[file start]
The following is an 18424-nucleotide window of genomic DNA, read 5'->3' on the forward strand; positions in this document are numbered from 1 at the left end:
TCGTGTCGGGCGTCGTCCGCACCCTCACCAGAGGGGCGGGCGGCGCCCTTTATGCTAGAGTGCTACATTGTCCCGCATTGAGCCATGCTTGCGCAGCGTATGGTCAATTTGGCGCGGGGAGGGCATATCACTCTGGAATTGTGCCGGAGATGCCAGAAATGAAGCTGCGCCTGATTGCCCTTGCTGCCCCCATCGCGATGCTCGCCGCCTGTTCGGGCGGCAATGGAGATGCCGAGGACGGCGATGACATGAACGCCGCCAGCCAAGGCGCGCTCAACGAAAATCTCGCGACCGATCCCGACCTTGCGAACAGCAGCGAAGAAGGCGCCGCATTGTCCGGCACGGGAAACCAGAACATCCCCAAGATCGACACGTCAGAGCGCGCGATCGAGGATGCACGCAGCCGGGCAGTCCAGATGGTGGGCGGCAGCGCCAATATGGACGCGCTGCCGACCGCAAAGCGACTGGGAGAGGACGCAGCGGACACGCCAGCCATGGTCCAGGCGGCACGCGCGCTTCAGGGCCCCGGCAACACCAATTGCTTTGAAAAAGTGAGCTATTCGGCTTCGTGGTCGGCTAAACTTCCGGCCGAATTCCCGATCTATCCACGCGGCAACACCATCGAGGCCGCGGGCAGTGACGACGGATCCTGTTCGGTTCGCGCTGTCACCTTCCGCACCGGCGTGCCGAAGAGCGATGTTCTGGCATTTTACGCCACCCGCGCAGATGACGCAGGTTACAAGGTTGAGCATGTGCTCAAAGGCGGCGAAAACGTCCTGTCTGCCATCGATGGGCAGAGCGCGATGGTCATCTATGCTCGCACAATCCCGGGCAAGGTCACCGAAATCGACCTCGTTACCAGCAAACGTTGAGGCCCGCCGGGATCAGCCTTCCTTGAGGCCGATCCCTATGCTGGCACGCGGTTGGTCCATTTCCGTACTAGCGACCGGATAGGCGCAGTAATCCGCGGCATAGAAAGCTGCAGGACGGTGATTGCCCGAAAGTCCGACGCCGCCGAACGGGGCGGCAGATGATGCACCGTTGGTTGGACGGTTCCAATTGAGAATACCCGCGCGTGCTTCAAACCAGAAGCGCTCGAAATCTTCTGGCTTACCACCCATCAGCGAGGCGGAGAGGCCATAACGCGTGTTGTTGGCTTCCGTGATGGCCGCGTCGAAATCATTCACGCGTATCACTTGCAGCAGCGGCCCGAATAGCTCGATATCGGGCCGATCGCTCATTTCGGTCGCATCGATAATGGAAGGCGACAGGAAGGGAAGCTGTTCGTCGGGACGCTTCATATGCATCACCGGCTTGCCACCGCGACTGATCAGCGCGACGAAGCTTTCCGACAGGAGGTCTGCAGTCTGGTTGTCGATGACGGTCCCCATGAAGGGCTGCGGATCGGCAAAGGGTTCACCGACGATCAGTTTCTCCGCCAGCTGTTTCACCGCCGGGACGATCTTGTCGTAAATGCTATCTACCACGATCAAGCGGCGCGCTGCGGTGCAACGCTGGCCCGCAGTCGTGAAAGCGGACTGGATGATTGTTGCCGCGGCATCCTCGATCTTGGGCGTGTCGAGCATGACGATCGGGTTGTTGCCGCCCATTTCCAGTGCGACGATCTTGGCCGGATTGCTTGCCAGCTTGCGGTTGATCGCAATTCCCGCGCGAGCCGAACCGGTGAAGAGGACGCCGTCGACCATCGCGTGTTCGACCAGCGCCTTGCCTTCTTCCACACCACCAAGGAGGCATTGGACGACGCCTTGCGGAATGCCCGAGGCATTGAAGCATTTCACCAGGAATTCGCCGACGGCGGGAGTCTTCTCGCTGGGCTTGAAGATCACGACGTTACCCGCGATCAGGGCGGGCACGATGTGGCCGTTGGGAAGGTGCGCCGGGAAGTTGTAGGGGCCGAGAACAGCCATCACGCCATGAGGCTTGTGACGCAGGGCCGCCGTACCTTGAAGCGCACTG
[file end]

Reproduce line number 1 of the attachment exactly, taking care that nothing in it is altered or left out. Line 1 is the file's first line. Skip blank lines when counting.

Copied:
The following is an 18424-nucleotide window of genomic DNA, read 5'->3' on the forward strand; positions in this document are numbered from 1 at the left end: